On Measure H, vote 'yes,' Swenson says

I am a staunch supporter of Measure H. It is a sensible plan that will provide our community with a safe and accessible theater, and supports Piedmont's exceptional educational program. I am shocked and disappointed that opponents of Measure H have taken my name and quoted me out of context in advertisements and flyers to imply otherwise.

Andrea Swenson

vice president PUSD school board

Theater's renovation is the right way to go

I'm writing in support of Measure H to complete the rehabilitation of Piedmont's school facilities. The District's track record in funding and managing capital projects speaks for itself, and it's telling that proponents and opponents of the measure agree that the current 40-year-old Alan Harvey Theater facility is coming due for a major overhaul. Where they seem to disagree is on whether the proposed theater project is delivering good value compared to other recently built high school theaters. I believe it is.

The $10.5 million estimated construction cost (less contingencies and soft costs) seems to be roughly on par with the other theater projects. As an architect, I know that every building and every construction project is different. While comparisons are helpful for context, there is no set formula for dollars per square foot, per theater seat or any other measure, because there are so many possible choices of building configuration, construction type, structural systems, finish materials and theater amenities -- not to mention a dynamic bidding environment.

Some opponents seem concerned that the project is an expansion and renovation of the theater, as opposed to a complete teardown. As a LEED-accredited professional, I want to point out that reusing buildings is generally greener than tearing them down and starting over.

The most comprehensive analysis to date of the potential environmental benefits associated with building reuse, a 2012 study by the National Trust for Historic Preservation's Green Lab, examined cumulative life-cycle impacts over a project 75-year period for six different building types, including a school building.

For most building types, including schools, adaptive reuse of older buildings was found to yield measurable -- and sometimes impressive -- green benefits. The study found it can take 10 to 80 years for a new building that is 30 percent more efficient than an average-performing existing building just to overcome the negative climate change impacts related to the construction process. In the words of architect Carl Elefante, "the greenest building is the one that is already built."

Of course, rehabbing an older building also uses environmental resources. The best way to minimize the impact is to choose materials and building systems carefully. Fortunately, our new state building code incorporates many green features, and the theater architects are also designing to performance criteria set out by the Collaborative for High Performance Schools to conserve energy, water and materials.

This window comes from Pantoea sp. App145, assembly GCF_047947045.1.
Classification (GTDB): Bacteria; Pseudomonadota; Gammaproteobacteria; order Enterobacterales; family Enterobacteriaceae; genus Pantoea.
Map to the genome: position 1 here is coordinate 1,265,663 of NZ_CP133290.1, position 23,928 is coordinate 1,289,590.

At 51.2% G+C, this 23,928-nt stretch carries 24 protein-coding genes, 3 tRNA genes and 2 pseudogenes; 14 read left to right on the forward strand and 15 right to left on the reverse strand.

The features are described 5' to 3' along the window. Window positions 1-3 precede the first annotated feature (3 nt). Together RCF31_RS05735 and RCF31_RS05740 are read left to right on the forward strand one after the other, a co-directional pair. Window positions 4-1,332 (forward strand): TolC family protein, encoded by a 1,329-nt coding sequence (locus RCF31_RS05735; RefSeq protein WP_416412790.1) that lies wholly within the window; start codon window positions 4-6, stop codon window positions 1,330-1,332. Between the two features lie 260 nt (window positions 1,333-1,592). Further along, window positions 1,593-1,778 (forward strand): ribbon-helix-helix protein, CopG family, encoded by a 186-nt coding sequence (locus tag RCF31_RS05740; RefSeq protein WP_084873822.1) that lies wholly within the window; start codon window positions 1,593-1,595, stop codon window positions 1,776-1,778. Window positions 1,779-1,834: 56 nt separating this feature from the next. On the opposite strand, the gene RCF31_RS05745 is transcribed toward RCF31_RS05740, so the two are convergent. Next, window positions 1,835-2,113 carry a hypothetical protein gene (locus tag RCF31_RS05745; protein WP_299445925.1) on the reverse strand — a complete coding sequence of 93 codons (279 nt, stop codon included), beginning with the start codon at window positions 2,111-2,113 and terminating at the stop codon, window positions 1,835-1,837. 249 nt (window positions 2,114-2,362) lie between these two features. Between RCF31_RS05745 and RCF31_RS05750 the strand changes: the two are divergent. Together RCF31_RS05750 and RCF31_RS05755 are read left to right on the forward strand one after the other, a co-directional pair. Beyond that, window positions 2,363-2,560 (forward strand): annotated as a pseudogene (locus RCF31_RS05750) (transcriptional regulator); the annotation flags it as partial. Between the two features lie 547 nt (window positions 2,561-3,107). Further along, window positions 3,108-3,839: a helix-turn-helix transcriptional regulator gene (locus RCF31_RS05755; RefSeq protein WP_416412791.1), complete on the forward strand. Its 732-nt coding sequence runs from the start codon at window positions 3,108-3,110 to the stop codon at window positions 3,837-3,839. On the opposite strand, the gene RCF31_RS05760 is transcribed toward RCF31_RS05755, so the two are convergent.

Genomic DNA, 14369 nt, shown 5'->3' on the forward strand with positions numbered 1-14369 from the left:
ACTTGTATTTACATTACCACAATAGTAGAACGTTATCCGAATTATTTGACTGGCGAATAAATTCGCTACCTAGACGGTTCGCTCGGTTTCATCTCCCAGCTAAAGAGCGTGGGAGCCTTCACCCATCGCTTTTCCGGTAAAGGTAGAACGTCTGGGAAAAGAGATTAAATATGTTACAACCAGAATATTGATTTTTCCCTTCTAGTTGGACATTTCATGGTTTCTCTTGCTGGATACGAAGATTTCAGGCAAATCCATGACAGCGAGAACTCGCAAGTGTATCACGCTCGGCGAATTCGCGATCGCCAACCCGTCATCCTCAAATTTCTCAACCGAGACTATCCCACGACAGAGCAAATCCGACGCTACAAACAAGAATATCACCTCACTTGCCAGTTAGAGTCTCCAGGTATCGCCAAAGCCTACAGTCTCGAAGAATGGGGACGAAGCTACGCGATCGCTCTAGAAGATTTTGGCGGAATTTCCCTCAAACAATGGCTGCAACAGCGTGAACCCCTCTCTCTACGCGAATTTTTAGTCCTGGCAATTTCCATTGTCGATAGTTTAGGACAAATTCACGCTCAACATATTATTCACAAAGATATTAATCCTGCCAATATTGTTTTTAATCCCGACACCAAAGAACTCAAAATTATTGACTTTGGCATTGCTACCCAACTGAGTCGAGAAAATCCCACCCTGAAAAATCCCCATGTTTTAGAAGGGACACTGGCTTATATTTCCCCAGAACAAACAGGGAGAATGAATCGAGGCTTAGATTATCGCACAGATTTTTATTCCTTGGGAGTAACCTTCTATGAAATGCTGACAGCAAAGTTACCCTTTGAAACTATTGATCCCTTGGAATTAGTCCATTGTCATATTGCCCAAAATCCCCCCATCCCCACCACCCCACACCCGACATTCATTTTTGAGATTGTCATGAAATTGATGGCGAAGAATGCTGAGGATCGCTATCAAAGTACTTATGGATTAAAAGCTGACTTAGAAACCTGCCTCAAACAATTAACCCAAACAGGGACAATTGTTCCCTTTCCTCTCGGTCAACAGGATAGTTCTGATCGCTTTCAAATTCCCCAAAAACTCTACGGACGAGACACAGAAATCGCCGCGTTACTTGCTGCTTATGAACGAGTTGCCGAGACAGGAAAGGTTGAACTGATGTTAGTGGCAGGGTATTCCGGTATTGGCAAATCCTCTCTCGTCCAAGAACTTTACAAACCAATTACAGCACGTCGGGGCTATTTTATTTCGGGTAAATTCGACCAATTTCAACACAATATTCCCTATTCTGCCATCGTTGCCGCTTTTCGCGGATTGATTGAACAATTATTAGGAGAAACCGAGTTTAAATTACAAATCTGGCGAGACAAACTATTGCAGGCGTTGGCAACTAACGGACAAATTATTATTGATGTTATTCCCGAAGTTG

I believe renovating and expanding the theater building is the right thing to do -- for education, for accessibility and for the environment.

Tim Rood

Piedmont City Councilmember

Current theater plan won't be a good deal

The bird calling contest. Musicals. Drama. A Cappella. Dance. Band and orchestra. Community theater. The Alan Harvey Theater is home to all of these, often with sellout crowds or standing room only. Which is why I have serious concerns over the proposed renovation of the theater that substantially reduces its capacity and why we need to take an intermission and reconsider what's being proposed.

Currently, the Alan Harvey theater has 500 seats. Yet the proposed renovated theater would have only 365 seats, a decrease of 27 percent in the theater's capacity. I've never attended a performance at the Alan Harvey Theater where 27 percent of the seats were empty. There simply won't be enough room to accommodate parents and friends who want to attend these performances. And there won't even be enough room for school assemblies, which, according to the design program, require a minimum of 400 seats.

One of the main reasons being given in support the current plan is that Piedmont High School would focus on becoming a performing arts school, and there's no arguing that the proposed renovations would create a very attractive venue with ancillary spaces, but it's not the only solution. Why are we considering reducing the size of the theater rather than maintaining its current size or enlarging it? Are we going to be satisfied, after spending at least $14.5 million, that our theater will be 27 percent smaller than it is now, meaning fewer people will be able to attend those performances?

In addition, because of this, box office revenues would plummet because of fewer ticket sales, decreasing revenues unless ticket prices skyrocket.

We all want to support Piedmont High School's performing arts students. So let's not shortchange them and our community by turning away fans and substantially shrinking audiences by building a theater that is way too small. Think about the effect of removing 135 seats before the upcoming spring drama festival, dance showcase, a cappella review and orchestra and band concerts. The 135 people turned away won't be happy, and there will be much less applause in the theater.

Other design solutions exist with which at least 500 seats can be maintained. Let's get it right and come back from our intermission with a new approach for renovating the Alan Harvey Theater.

Melanie O. Robertson

Piedmont